Step 1: Rusko always begins his tracks by creating a drum pattern, and Rat Track, the dirty dancefloor beast that we’re dissecting here, is no exception. The first element is a kick drum, sampled from a house track. This has been equalised using Acid Pro 6’s built-in EQ. The 79Hz region is boosted by 2.9dB to add punch, and a high shelf is used to give extra presence to the rhythm.
Step 2: Once the kick is sorted, a snare drum is slotted alongside. The main sample is boosted by 6dB at 329Hz, to bring out the midrange. A high shelf EQ is applied again, though this time it’s far subtler than the one used on the kick.
Step 3: To get a bigger sound, the main snare is layered with two others – a clap with a 1.5kHz EQ boost, and a section of white noise to add some air. “It’s very important to layer up your snares in dubstep,” advises Rusko. “I know a lot of people cut out the snare from an Amen loop and layer that underneath a more natural snare, which gives it a lot of crack.”
White noise swoosh
Step 4: The kick and snare are the main elements that make up the drum loop. Once they’re boosted and shaped to the required standard, Rusko begins to add some other sounds, such as this white noise swoosh that works much like a cymbal crash at the start of each bar. Now the mix is fuller in the higher frequencies.
Step 5: Next, a simple, straight ride cymbal is placed on the offbeat. A fairly long delay reverb is applied, but it shouldn’t be too long. “People think of ‘dub’ and then drench everything in reverb,” laments Rusko, “but if you’re making straight dancefloor tracks, you want – ‘pow!’ – real punchy drum hits. You don’t want them sunk in a sea of reverberation.”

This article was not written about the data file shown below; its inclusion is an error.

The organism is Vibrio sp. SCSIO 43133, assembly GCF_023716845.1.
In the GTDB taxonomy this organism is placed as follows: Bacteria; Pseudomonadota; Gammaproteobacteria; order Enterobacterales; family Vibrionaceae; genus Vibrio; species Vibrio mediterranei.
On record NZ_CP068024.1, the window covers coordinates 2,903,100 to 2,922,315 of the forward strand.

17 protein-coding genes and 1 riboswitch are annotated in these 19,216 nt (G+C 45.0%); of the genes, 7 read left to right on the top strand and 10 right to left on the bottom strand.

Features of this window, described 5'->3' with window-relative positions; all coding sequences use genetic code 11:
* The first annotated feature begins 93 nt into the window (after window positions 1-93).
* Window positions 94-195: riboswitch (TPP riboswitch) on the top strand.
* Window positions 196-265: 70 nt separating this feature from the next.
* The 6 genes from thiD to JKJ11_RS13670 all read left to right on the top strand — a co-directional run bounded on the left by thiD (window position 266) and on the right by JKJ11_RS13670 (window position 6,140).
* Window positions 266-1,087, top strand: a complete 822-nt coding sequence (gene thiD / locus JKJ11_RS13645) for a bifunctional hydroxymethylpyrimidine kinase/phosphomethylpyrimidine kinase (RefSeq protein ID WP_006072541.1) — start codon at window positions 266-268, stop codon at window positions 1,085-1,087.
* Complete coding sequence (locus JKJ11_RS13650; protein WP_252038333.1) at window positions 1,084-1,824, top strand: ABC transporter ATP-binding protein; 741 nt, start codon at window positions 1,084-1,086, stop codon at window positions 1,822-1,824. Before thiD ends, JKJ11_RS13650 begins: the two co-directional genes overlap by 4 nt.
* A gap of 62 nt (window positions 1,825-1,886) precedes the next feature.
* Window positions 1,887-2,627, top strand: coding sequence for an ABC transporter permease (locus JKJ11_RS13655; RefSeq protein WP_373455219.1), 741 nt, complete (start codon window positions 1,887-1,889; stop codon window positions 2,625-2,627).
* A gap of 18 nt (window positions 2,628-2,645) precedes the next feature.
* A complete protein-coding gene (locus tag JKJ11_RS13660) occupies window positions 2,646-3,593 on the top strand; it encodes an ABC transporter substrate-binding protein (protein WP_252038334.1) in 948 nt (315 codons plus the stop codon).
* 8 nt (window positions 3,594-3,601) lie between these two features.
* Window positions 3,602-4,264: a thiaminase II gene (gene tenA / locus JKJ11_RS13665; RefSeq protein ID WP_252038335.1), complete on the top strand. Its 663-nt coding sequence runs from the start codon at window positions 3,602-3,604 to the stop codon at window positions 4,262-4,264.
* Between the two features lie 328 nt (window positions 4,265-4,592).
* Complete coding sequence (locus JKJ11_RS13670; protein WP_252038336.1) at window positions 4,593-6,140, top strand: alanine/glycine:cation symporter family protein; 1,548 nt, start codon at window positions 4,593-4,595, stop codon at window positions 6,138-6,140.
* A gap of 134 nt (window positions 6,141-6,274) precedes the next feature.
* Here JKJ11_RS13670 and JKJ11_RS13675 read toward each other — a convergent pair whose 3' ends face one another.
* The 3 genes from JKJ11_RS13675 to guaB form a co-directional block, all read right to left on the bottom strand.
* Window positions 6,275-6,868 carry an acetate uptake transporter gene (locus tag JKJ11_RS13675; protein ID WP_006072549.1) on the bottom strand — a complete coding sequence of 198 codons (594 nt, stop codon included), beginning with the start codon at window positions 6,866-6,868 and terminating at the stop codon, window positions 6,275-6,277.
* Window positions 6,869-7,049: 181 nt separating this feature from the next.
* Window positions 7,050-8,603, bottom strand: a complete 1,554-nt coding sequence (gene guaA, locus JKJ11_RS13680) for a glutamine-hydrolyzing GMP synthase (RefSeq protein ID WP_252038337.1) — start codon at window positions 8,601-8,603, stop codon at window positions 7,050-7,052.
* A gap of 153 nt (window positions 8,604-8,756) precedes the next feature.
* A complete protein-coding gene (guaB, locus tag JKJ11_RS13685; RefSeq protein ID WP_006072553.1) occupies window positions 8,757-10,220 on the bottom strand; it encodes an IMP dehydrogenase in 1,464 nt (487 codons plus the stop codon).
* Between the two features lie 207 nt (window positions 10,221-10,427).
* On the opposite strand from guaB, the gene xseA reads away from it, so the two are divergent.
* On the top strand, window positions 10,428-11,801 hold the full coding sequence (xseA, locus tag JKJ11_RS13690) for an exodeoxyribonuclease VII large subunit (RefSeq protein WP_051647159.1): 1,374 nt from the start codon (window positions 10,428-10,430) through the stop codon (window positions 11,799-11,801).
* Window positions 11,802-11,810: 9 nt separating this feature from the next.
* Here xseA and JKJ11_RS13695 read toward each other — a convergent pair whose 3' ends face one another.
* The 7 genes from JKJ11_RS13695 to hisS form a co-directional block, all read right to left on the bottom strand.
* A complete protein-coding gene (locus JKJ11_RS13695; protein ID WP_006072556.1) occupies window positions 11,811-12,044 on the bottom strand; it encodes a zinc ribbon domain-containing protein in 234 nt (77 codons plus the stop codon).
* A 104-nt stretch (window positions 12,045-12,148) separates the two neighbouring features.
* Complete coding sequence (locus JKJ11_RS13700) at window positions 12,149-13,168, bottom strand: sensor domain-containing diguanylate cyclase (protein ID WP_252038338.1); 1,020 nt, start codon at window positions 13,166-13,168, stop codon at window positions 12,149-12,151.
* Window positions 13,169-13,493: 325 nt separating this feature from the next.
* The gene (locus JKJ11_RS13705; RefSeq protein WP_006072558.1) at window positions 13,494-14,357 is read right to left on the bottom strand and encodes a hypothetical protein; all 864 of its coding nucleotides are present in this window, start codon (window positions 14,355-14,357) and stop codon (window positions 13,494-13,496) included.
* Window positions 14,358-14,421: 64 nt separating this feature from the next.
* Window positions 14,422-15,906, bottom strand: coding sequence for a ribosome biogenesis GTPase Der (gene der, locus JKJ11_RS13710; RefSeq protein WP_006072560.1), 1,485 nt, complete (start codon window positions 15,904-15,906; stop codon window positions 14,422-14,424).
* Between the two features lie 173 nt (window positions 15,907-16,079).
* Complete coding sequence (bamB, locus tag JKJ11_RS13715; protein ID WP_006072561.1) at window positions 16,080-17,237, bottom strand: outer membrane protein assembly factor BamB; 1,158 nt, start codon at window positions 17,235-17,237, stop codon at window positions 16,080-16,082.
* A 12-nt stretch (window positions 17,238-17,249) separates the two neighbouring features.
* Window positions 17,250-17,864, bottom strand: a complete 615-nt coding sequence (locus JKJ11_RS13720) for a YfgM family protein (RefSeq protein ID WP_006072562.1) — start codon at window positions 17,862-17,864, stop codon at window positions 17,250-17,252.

Spring reverb snare
Step 6: Percussive effects such as this spring reverb snare from a dub track are added to the rhythmical mix. “Put them in once or twice and it changes a four bar loop into something that turns around every 16 bars. It just makes it slightly more interesting for the listener.” This snare is faded out and has a reverb insert on it, so it doesn’t end too abruptly.
Step 7: Rusko likes to make his own sound effects using his Samson C01U USB mic. “Some of the best snares and hi-hats I’ve used have been made by just turning up the gain on the mic and going ‘shhh’ or ‘pop’ or something into it,” he reckons. The funky-style grunt used here is Rusko’s own work, but it has been pitched down and delayed to add a certain sonic character.
Step 8: Even major track effects, such as rises, are put in before the synths and basslines are added. The delayed rising effect at the end of the bar segues into the funk grunt at the start of the next bar. Using effects dynamically in this manner gives the backing its own flavour, even before any melodic elements are added.
Step 9: Once the embellishments are sorted, Rusko starts with the next vital element of the track: the bassline. Rather unusually, he doesn’t program the tune of the bass using the MIDI grid editor, preferring instead to draw in a single note, before pitching the MIDI object in Acid’s arrangement editor.
Step 10: The grinding bassline comes courtesy of Rob Papen’s Albino 3. Four oscillators are used to create the dirty timbre, which forms the basis for the overall sound, including a sine-wave sub and other layers that use the digital oscillator’s Spectr33 wave shape.
Step 11: The oscillators are transposed to different octaves in order to fill up the frequency spectrum. Once a sufficiently nasty sound has been created, Albino 3’s low-pass filter is used to sculpt the sound. The filter’s cutoff is modulated via an LFO, which is synced to the track’s tempo with a quarter-note triplet setting.